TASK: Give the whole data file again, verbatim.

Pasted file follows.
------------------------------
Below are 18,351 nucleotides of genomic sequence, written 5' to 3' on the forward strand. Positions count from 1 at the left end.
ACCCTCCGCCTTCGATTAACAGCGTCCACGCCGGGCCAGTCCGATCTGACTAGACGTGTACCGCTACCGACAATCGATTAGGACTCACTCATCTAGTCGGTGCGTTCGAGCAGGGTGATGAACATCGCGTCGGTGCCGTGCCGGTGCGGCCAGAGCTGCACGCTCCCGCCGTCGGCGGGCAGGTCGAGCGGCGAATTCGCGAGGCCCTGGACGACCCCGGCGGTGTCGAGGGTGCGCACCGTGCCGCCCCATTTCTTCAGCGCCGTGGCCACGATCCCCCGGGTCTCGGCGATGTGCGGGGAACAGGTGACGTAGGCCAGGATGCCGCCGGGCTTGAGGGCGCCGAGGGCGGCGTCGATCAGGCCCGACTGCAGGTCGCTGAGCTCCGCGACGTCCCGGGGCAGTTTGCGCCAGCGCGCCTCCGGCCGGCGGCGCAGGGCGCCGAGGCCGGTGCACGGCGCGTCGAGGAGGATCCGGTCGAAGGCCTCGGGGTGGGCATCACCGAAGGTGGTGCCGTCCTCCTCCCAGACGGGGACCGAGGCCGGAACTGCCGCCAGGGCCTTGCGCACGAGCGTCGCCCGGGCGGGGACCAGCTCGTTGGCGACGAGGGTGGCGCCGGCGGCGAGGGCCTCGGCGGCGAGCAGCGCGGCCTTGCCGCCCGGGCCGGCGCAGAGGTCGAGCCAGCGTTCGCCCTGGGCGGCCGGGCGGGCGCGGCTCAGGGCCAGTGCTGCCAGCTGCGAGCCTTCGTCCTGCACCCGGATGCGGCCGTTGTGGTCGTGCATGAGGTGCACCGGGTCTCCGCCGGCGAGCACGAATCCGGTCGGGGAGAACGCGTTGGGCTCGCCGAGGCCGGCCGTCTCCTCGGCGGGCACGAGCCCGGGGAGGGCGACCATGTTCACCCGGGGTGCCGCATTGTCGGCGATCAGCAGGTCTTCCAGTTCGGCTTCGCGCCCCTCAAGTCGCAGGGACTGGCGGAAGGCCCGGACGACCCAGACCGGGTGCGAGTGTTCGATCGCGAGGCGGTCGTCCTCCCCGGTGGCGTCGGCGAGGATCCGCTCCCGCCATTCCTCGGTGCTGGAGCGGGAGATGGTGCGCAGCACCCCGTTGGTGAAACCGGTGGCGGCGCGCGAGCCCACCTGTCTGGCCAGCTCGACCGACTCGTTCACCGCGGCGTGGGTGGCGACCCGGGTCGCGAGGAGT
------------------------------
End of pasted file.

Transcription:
Below are 18,351 nucleotides of genomic sequence, written 5' to 3' on the forward strand. Positions count from 1 at the left end.
ACCCTCCGCCTTCGATTAACAGCGTCCACGCCGGGCCAGTCCGATCTGACTAGACGTGTACCGCTACCGACAATCGATTAGGACTCACTCATCTAGTCGGTGCGTTCGAGCAGGGTGATGAACATCGCGTCGGTGCCGTGCCGGTGCGGCCAGAGCTGCACGCTCCCGCCGTCGGCGGGCAGGTCGAGCGGCGAATTCGCGAGGCCCTGGACGACCCCGGCGGTGTCGAGGGTGCGCACCGTGCCGCCCCATTTCTTCAGCGCCGTGGCCACGATCCCCCGGGTCTCGGCGATGTGCGGGGAACAGGTGACGTAGGCCAGGATGCCGCCGGGCTTGAGGGCGCCGAGGGCGGCGTCGATCAGGCCCGACTGCAGGTCGCTGAGCTCCGCGACGTCCCGGGGCAGTTTGCGCCAGCGCGCCTCCGGCCGGCGGCGCAGGGCGCCGAGGCCGGTGCACGGCGCGTCGAGGAGGATCCGGTCGAAGGCCTCGGGGTGGGCATCACCGAAGGTGGTGCCGTCCTCCTCCCAGACGGGGACCGAGGCCGGAACTGCCGCCAGGGCCTTGCGCACGAGCGTCGCCCGGGCGGGGACCAGCTCGTTGGCGACGAGGGTGGCGCCGGCGGCGAGGGCCTCGGCGGCGAGCAGCGCGGCCTTGCCGCCCGGGCCGGCGCAGAGGTCGAGCCAGCGTTCGCCCTGGGCGGCCGGGCGGGCGCGGCTCAGGGCCAGTGCTGCCAGCTGCGAGCCTTCGTCCTGCACCCGGATGCGGCCGTTGTGGTCGTGCATGAGGTGCACCGGGTCTCCGCCGGCGAGCACGAATCCGGTCGGGGAGAACGCGTTGGGCTCGCCGAGGCCGGCCGTCTCCTCGGCGGGCACGAGCCCGGGGAGGGCGACCATGTTCACCCGGGGTGCCGCATTGTCGGCGATCAGCAGGTCTTCCAGTTCGGCTTCGCGCCCCTCAAGTCGCAGGGACTGGCGGAAGGCCCGGACGACCCAGACCGGGTGCGAGTGTTCGATCGCGAGGCGGTCGTCCTCCCCGGTGGCGTCGGCGAGGATCCGCTCCCGCCATTCCTCGGTGCTGGAGCGGGAGATGGTGCGCAGCACCCCGTTGGTGAAACCGGTGGCGGCGCGCGAGCCCACCTGTCTGGCCAGCTCGACCGACTCGTTCACCGCGGCGTGGGTGGCGACCCGGGTCGCGAGGAGT